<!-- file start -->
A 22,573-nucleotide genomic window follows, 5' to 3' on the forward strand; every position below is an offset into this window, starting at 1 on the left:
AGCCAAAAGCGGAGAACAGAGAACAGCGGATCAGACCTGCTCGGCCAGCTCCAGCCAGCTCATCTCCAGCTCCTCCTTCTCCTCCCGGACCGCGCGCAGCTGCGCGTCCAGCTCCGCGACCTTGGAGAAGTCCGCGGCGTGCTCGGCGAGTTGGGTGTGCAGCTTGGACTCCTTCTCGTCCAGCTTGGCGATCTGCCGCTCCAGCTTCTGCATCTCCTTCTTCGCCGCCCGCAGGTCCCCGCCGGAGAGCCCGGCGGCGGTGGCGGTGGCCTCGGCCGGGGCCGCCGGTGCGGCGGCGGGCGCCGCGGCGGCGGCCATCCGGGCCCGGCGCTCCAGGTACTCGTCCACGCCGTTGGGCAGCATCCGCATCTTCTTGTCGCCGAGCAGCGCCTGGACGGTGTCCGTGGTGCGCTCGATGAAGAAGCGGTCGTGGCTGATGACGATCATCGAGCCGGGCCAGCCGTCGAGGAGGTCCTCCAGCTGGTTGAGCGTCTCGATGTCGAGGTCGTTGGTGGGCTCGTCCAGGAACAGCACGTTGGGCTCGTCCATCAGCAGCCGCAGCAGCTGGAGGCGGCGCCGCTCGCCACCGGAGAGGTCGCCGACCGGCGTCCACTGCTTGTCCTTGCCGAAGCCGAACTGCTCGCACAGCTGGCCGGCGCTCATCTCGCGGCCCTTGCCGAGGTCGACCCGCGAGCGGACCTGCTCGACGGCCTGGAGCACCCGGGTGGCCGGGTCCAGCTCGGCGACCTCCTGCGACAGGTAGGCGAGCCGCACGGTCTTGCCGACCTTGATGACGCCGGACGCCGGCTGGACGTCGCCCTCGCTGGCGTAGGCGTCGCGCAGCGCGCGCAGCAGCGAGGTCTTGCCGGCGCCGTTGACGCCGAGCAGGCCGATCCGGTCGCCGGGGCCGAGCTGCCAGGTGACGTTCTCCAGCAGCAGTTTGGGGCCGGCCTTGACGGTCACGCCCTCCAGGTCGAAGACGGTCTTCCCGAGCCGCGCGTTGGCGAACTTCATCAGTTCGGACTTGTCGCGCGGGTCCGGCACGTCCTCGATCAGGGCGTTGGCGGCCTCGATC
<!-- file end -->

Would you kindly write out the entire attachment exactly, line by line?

A 22,573-nucleotide genomic window follows, 5' to 3' on the forward strand; every position below is an offset into this window, starting at 1 on the left:
AGCCAAAAGCGGAGAACAGAGAACAGCGGATCAGACCTGCTCGGCCAGCTCCAGCCAGCTCATCTCCAGCTCCTCCTTCTCCTCCCGGACCGCGCGCAGCTGCGCGTCCAGCTCCGCGACCTTGGAGAAGTCCGCGGCGTGCTCGGCGAGTTGGGTGTGCAGCTTGGACTCCTTCTCGTCCAGCTTGGCGATCTGCCGCTCCAGCTTCTGCATCTCCTTCTTCGCCGCCCGCAGGTCCCCGCCGGAGAGCCCGGCGGCGGTGGCGGTGGCCTCGGCCGGGGCCGCCGGTGCGGCGGCGGGCGCCGCGGCGGCGGCCATCCGGGCCCGGCGCTCCAGGTACTCGTCCACGCCGTTGGGCAGCATCCGCATCTTCTTGTCGCCGAGCAGCGCCTGGACGGTGTCCGTGGTGCGCTCGATGAAGAAGCGGTCGTGGCTGATGACGATCATCGAGCCGGGCCAGCCGTCGAGGAGGTCCTCCAGCTGGTTGAGCGTCTCGATGTCGAGGTCGTTGGTGGGCTCGTCCAGGAACAGCACGTTGGGCTCGTCCATCAGCAGCCGCAGCAGCTGGAGGCGGCGCCGCTCGCCACCGGAGAGGTCGCCGACCGGCGTCCACTGCTTGTCCTTGCCGAAGCCGAACTGCTCGCACAGCTGGCCGGCGCTCATCTCGCGGCCCTTGCCGAGGTCGACCCGCGAGCGGACCTGCTCGACGGCCTGGAGCACCCGGGTGGCCGGGTCCAGCTCGGCGACCTCCTGCGACAGGTAGGCGAGCCGCACGGTCTTGCCGACCTTGATGACGCCGGACGCCGGCTGGACGTCGCCCTCGCTGGCGTAGGCGTCGCGCAGCGCGCGCAGCAGCGAGGTCTTGCCGGCGCCGTTGACGCCGAGCAGGCCGATCCGGTCGCCGGGGCCGAGCTGCCAGGTGACGTTCTCCAGCAGCAGTTTGGGGCCGGCCTTGACGGTCACGCCCTCCAGGTCGAAGACGGTCTTCCCGAGCCGCGCGTTGGCGAACTTCATCAGTTCGGACTTGTCGCGCGGGTCCGGCACGTCCTCGATCAGGGCGTTGGCGGCCTCGATC